Djokovic has the advantage of having won a Grand Slam singles title already and at the Australian Open. He has proven he can master the multitude of pressures from himself, his expectations, his country and the enormity of the opportunity and occasion. Djokovic has another edge on Murray through the experience and success of shouldering the load in leading Serbia to its first Davis Cup title in December 2010 in front of his home crowd’s huge expectations.
Murray was so weighed down by the pressure last year that he couldn’t play near his best. As soon as he went down two-sets-to-love he must have felt like nobody would expect him to beat Federer from there. From this point on his slow movements, conservative play, defensiveness and erratic 1st serve were gone. Murray played great tennis, had more opportunities to win the 3rd set and was very unlucky to lose in a tiebreak by 13 points to 11.
The player who can release their mind from the pressure, expectation, tension and self-doubt at the key moments will prevail. The area of the game where these crippling effects take hold the most is during the service motion. This is because the critical aspects of a player being able to serve towards his best are high confidence, relaxation, looseness and fluidity. The situations in the match that can be severely affected are serving for a set, during a tiebreak and serving for the championship. Really look for drama and the display of true championship qualities at these critical junctures.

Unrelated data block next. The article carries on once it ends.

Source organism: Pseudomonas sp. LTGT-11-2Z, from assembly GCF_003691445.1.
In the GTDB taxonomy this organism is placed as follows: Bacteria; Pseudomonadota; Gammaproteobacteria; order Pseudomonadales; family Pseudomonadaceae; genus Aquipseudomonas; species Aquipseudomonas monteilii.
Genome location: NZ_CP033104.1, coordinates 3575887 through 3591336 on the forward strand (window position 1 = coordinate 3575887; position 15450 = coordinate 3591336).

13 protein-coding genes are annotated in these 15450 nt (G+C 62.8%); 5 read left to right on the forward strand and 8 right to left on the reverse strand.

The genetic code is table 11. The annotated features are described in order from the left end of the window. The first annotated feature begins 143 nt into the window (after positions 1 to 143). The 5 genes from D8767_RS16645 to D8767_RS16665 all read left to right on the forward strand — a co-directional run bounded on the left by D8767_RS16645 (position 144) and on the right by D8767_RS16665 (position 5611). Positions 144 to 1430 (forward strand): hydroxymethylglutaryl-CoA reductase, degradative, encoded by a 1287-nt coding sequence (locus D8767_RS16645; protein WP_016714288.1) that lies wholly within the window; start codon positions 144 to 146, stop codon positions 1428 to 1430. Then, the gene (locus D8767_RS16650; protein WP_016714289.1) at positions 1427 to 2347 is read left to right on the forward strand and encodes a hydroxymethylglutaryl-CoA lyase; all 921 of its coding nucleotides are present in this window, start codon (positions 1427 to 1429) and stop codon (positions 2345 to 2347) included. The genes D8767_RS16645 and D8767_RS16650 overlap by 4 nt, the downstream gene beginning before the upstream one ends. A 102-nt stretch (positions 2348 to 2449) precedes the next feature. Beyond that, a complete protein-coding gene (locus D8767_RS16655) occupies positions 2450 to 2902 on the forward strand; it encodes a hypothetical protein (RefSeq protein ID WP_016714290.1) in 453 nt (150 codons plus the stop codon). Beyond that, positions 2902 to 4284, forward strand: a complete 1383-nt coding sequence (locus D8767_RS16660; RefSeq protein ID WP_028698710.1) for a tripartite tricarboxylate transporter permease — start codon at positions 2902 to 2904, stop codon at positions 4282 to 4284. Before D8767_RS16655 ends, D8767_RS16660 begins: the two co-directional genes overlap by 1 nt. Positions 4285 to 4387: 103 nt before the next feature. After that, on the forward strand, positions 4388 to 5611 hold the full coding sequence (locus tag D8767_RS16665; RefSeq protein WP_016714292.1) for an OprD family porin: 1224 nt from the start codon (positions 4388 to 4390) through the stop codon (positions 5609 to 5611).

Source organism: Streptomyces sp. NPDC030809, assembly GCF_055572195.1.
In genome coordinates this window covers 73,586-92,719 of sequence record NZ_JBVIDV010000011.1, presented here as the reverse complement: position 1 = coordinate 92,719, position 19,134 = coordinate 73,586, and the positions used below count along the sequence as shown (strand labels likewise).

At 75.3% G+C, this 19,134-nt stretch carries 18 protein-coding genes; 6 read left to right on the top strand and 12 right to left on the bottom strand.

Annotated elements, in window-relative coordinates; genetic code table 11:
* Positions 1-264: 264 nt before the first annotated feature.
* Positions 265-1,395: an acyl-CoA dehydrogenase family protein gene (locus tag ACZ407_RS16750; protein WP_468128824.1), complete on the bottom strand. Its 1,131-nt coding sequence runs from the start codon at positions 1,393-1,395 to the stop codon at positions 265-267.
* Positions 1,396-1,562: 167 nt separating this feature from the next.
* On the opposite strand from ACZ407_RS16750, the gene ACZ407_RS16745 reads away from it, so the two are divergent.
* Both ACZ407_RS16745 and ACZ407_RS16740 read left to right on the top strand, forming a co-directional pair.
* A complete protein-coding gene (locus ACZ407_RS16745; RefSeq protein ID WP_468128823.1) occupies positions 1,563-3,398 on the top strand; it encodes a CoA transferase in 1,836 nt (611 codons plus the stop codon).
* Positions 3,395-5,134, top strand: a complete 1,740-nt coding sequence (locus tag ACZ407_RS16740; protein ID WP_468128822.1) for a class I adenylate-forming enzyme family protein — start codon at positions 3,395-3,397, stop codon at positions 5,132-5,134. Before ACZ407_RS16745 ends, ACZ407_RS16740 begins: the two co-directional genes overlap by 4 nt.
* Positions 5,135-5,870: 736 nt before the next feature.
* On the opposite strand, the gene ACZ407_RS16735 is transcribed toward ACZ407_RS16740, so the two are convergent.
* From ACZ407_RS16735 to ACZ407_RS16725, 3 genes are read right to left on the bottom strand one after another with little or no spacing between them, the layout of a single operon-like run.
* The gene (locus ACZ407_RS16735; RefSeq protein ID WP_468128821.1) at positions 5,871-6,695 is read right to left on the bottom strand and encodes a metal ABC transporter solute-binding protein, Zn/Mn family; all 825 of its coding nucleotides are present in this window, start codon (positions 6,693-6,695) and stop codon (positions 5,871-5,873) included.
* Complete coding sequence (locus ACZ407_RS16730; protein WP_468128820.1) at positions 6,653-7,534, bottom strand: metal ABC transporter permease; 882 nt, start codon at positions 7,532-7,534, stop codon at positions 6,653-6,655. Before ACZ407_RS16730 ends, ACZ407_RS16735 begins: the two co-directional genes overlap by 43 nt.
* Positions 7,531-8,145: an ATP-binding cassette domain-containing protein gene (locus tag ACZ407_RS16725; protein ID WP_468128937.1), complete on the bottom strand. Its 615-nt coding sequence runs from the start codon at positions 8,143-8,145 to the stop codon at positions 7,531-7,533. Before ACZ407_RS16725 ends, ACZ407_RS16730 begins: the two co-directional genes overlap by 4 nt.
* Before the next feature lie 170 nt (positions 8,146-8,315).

In Djokovic’s pre-final interview he spoke of the difficulty of winning your first Grand Slam singles title. Djokovic said, “Trying to fight for a first title. You know, it was big pressure. Obviously you feel that. You feel the expectations. You feel that you’re right there; you just need to make that final step”. Interestingly he added, “I feel that I’m more experienced. Definitely winning a Grand Slam title here a couple years back, having that for tomorrow’s final, it’s maybe a little bit of the mental advantage”.
It certainly will not be a case of third time lucky for the Scot. If he can meet the challenge of performing at a high enough level and conquering the demons to eventually hold the Norman Brookes Challenge Cup aloft he will truly deserve it. Murray is looking to become the 26th different man to win the Australian Open in the Open era.
In Murray’s pre-final interview he spoke of his aims to learn from last year’s final, his desire to win, the expectations and pressures when he said, “I also don’t want to sort of get myself so amped up that, you know, I play a stinker of a match. I think if you go in thinking like, Yeah, no one’s won for 60 years, I might never get another chance. I’m going to make the most of the opportunity, for sure. I’ll give 110%. But, you know, I also need to make sure I’m relaxed and calm on the court. I don’t want to get myself sort of too worked up.”
The 1.9m Murray and the 1.88m Djokovic combined have defeated Nadal and Federer 26 times and seem to be hitting their prime at the same time. If somebody measured them again I’m sure they would now be the same height! Djokovic has performed better thus far, especially in beating both Federer in the semis and World No.6 Tomas Berdych in straight sets in his last two matches. Yet, it is all about who can perform on finals day. Right now it is Murray and Djokovic time, it’s their turn to shine. I, for one, cannot wait until its SHOWTIME.
Stay tuned to this tennis website for full coverage of every Grand Slam tournament and every major women’s and men’s tennis tournament on the WTA Tour and ATP Tours. Click this link for further details about the Australian Open -> Australian Open 2011: January 12-30.
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© photo credit: Philip Ip